“This Gitopanishad, Bhagavad-gita, the essence of all the Upanishads, is just like a cow, and Lord Krishna, who is famous as a cowherd boy, is milking this cow. Arjuna is just like a calf, and learned scholars and pure devotees are to drink the nectarean milk of Bhagavad-gita.” (Gita-mahatmya, 6)
The greatest Vaishnava has his own tribute of the great work. Many sections of Vedic literature pass along a conversation between Lord Shiva and his beautiful, fair-complexioned, and chaste wife Parvati, daughter of the mountain king.
Their discussions are ideal in so many ways. The role of the husband is to protect. The greatest danger subsequent to taking birth is death. Upon reaching the end of life, another birth is imminent. A guardian who can prevent this near-guaranteed fate for their dependents has met their responsibilities.
As a most elevated being devoted to the personal God, Lord Shiva takes great pleasure in discussing Vishnu and His many avataras. Parvati takes delight in hearing these topics from her husband. One such discussion was about the Bhagavad-gita, a work dear to so many.
1. The Song of God
This is one literal translation. Gita means “song” and Bhagavad refers to Bhagavan, which is a more descriptive term for the Almighty than “God.” Bhagavan refers to the person who possesses all fortunes. They are present simultaneously and to the fullest degree.
The Bhagavad-gita is sung by Bhagavan to the dear friend named Arjuna. Bhagavan in this instance is in the transcendental form of Krishna. Not everyone properly recognized. Not everyone acknowledges even after being told.
“Fools deride Me when I descend in the human form. They do not know My transcendental nature and My supreme dominion over all that be.” (Lord Krishna, Bhagavad-gita, 9.11)
The song doesn’t take long to sing, but the words are so powerful. A person who can remember a few shlokas, or verses, can hold on to them as a sort of lifeboat that takes them safely across the ocean of suffering.
The Bhagavad-gita is sung by Bhagavan, but it is not merely an exercise in vocal vibrations. Though Krishna is the most artistic person, there is real substance to the words found in the beautiful song. There are questions and answers, making the song like a conversation.
Vedic literature includes the Puranas, the original Veda, the Ramayana, and other such works. It includes the Upanishads as well, so the Gitopanishad name characterizes the Bhagavad-gita as containing the essence of all Vedic literature.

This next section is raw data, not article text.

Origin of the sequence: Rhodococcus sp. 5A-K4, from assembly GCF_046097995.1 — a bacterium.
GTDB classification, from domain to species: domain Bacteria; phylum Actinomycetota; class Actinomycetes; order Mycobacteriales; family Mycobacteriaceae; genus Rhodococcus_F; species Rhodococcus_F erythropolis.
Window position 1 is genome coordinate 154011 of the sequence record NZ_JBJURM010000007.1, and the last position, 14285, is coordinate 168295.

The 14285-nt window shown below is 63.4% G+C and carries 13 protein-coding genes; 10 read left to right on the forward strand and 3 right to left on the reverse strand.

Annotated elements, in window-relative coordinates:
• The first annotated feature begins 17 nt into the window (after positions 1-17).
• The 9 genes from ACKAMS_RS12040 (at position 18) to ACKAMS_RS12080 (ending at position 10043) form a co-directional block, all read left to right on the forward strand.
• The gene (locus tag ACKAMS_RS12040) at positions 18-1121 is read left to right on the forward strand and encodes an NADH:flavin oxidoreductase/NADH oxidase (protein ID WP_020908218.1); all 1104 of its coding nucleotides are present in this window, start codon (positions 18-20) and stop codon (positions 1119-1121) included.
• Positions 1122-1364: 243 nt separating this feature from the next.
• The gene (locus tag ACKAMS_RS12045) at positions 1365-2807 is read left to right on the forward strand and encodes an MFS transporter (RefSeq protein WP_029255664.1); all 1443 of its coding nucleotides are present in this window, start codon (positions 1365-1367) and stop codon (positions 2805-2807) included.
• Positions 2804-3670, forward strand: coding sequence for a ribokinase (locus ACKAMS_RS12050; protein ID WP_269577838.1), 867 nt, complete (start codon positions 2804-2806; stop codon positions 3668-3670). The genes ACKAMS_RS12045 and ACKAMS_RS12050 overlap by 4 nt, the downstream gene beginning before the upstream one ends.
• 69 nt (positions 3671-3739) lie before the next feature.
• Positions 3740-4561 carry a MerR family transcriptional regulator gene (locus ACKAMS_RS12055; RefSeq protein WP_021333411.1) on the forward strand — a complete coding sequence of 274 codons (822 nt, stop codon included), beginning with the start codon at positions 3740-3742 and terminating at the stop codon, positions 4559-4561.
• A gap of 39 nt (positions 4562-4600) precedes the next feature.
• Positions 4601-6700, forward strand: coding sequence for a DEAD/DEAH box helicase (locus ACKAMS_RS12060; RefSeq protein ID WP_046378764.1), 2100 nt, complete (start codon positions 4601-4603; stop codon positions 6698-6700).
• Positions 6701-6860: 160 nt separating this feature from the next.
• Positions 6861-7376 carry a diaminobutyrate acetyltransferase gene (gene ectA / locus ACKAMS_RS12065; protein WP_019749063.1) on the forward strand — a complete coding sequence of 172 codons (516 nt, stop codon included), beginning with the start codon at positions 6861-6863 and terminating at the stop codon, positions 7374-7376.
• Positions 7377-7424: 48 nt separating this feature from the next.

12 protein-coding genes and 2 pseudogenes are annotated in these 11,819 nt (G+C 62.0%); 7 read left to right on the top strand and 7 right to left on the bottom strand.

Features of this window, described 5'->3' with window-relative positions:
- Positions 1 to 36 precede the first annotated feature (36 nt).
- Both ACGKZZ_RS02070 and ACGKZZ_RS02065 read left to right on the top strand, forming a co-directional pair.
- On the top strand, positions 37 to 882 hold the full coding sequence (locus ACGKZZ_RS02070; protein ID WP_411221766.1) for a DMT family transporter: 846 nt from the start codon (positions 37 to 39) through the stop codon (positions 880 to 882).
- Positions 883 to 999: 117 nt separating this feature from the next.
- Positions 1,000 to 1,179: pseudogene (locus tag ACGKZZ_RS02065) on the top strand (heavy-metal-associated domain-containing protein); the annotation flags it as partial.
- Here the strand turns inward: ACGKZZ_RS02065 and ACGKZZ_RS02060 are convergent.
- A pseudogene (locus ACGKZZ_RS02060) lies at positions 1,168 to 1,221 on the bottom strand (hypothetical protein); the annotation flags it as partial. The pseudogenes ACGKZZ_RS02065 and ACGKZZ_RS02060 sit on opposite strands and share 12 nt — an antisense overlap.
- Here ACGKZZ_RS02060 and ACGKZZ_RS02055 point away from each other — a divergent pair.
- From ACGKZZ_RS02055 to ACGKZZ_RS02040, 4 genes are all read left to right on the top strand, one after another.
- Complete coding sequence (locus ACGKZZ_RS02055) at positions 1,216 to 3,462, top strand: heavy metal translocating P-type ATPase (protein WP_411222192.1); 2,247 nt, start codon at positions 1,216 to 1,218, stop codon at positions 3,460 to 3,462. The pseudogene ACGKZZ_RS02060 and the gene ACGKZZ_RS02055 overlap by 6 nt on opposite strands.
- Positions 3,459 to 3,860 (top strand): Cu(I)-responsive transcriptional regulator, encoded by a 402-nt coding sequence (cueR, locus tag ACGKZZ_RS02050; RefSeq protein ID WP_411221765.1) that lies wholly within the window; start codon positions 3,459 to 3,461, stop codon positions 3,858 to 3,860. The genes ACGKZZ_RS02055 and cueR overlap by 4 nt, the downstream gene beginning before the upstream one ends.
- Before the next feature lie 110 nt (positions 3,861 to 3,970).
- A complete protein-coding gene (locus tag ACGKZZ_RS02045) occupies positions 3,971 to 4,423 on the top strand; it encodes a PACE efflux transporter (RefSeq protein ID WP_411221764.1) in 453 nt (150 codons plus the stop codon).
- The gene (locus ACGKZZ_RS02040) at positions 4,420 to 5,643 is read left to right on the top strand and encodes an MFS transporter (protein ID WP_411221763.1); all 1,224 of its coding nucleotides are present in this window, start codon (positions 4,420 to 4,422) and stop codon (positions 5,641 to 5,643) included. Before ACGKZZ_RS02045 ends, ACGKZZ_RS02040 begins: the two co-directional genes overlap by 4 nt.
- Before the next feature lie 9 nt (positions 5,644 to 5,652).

Though generally considered the introductory work when learning the science of self-realization, the Bhagavad-gita has complete knowledge. Nothing more is required. The topics of the supreme controller, the living entities, time, fruitive activity, and the material nature are covered. Because God is speaking directly there are no deficiencies.
3. A cow
The Gita-mahatmya compares Bhagavad-gita to a cow, and Krishna is the person milking it. Arjuna, the worthy disciple, drinks the resultant milk like a calf. This is because he is closely associated with Krishna.
As with a normal cow, there is plenty of milk left over. Others can enjoy, too. In this case scholars and pure devotees enjoy the milk, which is nectar-like. This comparison is very nice since one of the properties of Bhagavan is that He is inexhaustible. The nectar never runs out. The Bhagavad-gita is this way because while a single reading does so much good, there is nothing lost the second or third time around. In fact, a person can spend an entire lifetime reading the work repeatedly and experience increasing pleasure. This is the meaning to transcendental; that which is beyond the limiting factors of a material existence.
As song of God is known,
Wisdom to disciple shown.
Gitopanishad since coming in line,
All relevant truths within to find.
Also like Krishna a cow milking,
Calf-like Arjuna then drinking.
Nectar still plenty to go around,
This way on Gita to expound.
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